Case of the Day: Gregor v. Otuorimuo

The case of the day is Gregor v. Otuorimuo (Conn. Super. Ct. 2016). The case was a divorce case. husband and the wife were married in Connecticut in 2011. The husband sued for a divorce, asserting that there had been an irretrievable breakdown in the marriage. The wife was living in Nigeria. The husband tried unsuccessfully to serve process by mail and then served process by publication. After the court decreed a dissolution of the marriage, the wife sought to vacate the judgment on the grounds of insufficiency of service of process. The court granted the motion.

This decision would seem entirely unremarkable, except that the wife argued, and the judge apparently accepted, that the service had to comply with the Hague Service Convention. Nigeria is not a party to the Convention. So I really am not sure what the judge was thinking. Obviously the Convention poses no bar to service by publication where the defendant is in a non-Convention state. To the extent the judge thought that the Convention applies to service of process anywhere in the world because it is mentioned in a Connecticut statue providing that service cannot be made in violation of the Convention, he made a mistake that should not be repeated.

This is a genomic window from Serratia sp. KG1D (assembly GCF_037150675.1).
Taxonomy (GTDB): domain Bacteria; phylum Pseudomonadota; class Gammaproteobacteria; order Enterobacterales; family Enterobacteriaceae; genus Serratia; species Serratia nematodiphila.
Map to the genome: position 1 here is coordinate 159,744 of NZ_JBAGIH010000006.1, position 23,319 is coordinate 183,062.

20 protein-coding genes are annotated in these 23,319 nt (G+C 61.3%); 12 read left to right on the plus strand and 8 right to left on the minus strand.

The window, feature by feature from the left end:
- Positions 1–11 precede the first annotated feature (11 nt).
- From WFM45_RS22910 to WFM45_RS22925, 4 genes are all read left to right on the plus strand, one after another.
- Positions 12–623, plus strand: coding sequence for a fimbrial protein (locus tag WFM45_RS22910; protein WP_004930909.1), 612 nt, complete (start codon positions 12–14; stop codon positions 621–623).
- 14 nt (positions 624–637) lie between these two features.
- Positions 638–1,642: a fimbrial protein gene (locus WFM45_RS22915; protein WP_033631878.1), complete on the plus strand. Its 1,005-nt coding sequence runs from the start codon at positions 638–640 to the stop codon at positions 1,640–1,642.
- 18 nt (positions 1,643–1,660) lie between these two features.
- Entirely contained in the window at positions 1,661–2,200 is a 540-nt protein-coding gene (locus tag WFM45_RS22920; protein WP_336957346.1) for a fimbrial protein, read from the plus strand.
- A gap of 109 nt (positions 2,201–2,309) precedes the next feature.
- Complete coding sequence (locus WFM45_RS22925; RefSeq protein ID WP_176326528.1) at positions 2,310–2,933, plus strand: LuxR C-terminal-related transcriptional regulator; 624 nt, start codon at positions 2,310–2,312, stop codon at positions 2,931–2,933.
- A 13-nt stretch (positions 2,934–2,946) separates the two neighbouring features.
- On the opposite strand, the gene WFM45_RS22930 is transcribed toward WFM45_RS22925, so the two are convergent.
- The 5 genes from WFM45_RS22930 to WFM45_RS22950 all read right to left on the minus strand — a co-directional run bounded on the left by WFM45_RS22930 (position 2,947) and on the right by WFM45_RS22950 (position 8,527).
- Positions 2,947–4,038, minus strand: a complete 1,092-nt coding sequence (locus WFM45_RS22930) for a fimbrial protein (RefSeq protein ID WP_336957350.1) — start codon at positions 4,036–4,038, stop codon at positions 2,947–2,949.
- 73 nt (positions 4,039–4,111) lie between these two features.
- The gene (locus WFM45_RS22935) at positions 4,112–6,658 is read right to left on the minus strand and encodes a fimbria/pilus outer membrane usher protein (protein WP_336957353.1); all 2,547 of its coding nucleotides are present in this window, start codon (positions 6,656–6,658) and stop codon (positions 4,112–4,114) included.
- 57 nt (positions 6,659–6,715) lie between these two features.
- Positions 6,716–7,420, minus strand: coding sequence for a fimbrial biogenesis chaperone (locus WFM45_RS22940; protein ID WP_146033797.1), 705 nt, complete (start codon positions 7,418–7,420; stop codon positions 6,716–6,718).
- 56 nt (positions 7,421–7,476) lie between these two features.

About Ted Folkman

Ted Folkman is a shareholder with Murphy & King, a Boston law firm, where he has a complex business litigation practice. He is the author of International Judicial Assistance (MCLE 2d ed. 2016), a nuts-and-bolts guide to international judicial assistance issues, and of the chapter on service of process in the ABA's forthcoming treatise on International Aspects of US Litigation, and he is the publisher of Letters Blogatory, the Web's first blog devoted to international judicial assistance, which the ABA recognized as one of the best 100 legal blogs in 2012, 2014, and 2015.

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